Quality of life of people with chronic kidney disease
Quality of life has no agreed definition but is often described in terms of subjective well-being and life satisfaction. When applied to health, it refers to the effects of disease, injury or treatments as perceived and reported by the individuals themselves (Morton and Webster 2014).
CKD can affect a person’s quality of life in many ways. Symptoms such as fatigue, fluid retention, bone pain, peripheral neuropathy or sleep disturbance as well as side effects from medication or kidney replacement therapy (KRT) can adversely affect daily living (Eranga Yapa et al. 2021). CKD diagnosis and progression may have an impact on mental health, most commonly through experiencing grief, anxiety or depression. Limitations on diet and travel for those on dialysis, satisfaction with care or unmet needs for information and support services, financial demands, and spiritual well-being can also affect quality of life.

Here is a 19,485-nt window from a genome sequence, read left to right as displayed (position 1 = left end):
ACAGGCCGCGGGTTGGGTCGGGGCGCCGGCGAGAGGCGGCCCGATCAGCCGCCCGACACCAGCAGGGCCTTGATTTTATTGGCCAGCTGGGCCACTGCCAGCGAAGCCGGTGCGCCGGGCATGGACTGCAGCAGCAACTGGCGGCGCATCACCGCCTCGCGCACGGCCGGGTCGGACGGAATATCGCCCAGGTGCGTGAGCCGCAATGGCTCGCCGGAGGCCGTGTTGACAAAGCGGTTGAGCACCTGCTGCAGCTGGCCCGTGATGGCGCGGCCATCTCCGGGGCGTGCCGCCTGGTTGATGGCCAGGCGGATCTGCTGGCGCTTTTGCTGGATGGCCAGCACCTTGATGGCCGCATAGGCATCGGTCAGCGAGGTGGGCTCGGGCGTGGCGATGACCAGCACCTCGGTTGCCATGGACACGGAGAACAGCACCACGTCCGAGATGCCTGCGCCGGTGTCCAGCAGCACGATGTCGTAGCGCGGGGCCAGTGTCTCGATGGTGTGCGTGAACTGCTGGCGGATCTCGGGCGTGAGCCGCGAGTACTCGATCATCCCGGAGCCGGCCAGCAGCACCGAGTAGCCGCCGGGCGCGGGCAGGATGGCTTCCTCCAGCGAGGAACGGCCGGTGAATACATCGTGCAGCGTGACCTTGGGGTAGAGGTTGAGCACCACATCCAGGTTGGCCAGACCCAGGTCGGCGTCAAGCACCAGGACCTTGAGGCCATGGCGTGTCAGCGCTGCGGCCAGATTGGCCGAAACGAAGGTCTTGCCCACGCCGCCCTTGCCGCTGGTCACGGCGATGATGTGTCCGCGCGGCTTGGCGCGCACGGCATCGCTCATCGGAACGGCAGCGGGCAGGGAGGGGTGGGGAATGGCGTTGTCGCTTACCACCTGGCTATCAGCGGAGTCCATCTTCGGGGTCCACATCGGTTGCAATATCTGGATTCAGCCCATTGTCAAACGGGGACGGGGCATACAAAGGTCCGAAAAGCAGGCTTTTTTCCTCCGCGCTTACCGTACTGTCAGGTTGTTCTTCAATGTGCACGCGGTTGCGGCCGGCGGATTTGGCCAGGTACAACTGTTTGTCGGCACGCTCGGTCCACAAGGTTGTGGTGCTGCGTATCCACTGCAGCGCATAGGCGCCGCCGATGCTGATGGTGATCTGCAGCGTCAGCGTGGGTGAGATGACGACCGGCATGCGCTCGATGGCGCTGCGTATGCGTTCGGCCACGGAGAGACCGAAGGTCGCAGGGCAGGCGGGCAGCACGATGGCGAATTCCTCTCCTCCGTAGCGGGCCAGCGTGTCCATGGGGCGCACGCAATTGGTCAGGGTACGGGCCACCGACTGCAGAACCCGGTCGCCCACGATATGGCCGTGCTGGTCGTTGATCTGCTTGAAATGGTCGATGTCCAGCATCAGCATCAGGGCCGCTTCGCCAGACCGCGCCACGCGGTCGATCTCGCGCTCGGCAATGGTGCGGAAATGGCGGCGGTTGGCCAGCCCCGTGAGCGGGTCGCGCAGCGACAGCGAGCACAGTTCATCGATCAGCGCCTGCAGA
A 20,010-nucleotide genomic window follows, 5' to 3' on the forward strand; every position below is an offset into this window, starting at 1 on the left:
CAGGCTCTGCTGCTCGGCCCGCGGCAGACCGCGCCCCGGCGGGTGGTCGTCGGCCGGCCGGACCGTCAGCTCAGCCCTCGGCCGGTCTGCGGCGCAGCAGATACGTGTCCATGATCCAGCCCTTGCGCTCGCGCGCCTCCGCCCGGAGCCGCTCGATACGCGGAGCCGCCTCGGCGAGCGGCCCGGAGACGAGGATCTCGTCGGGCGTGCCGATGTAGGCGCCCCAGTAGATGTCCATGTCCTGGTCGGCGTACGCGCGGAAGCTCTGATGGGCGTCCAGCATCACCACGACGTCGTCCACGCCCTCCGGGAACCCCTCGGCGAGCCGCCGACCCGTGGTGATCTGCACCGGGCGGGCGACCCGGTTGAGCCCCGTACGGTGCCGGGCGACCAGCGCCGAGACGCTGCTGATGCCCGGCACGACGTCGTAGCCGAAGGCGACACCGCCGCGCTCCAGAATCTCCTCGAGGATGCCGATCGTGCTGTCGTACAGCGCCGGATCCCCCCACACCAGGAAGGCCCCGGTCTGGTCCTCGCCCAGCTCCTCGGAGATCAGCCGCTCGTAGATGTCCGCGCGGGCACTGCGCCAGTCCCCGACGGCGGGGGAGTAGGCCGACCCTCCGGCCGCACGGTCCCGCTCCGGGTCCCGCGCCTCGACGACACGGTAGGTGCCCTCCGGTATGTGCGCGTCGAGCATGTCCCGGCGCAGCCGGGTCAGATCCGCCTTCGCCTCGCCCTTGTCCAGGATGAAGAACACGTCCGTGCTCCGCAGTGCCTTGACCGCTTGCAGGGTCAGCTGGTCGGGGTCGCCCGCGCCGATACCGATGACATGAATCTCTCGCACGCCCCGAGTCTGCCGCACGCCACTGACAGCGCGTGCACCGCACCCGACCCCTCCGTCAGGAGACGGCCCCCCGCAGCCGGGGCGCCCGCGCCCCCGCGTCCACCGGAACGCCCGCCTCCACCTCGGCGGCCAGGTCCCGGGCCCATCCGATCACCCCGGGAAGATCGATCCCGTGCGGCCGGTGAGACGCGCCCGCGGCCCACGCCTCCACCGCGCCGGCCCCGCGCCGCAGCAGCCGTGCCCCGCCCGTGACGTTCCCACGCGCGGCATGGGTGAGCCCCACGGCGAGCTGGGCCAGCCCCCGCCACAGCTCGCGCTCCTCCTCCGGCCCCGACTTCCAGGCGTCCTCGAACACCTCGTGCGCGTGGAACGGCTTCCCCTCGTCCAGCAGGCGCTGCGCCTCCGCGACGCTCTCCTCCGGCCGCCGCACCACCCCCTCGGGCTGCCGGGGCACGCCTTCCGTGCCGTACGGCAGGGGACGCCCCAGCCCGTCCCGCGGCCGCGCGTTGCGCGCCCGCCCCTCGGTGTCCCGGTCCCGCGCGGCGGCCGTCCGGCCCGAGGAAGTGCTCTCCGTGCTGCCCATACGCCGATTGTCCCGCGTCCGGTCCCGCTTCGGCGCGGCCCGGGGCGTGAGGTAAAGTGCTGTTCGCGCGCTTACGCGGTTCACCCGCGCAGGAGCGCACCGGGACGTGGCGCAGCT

Quality of life declines as a person’s kidney damage and loss of function increases (Morton and Webster 2014). Each stage of CKD from diagnosis – through decline of kidney function, KRT with dialysis or transplantation, to end-of-life care – can have a negative impact (Bonner et al. 2018). For some people with CKD, quality of life becomes a more important consideration than length of life, and they may decide to end their dialysis treatment in favour of end-of-life care.
In 2011–12, adults with biomedical signs of CKD were more likely to rate their health as fair/poor, than adults without biomedical signs of CKD (23% and 12%) (AIHW analysis of ABS 2013). CKD has a greater impact on the quality of life of younger people than older people (Francis et al. 2019, Tong et al. 2013). The combination of CKD and diabetes also has an adverse impact – people with both diseases have substantially poorer quality of life than those with only one of these diseases (Wyld et al. 2021).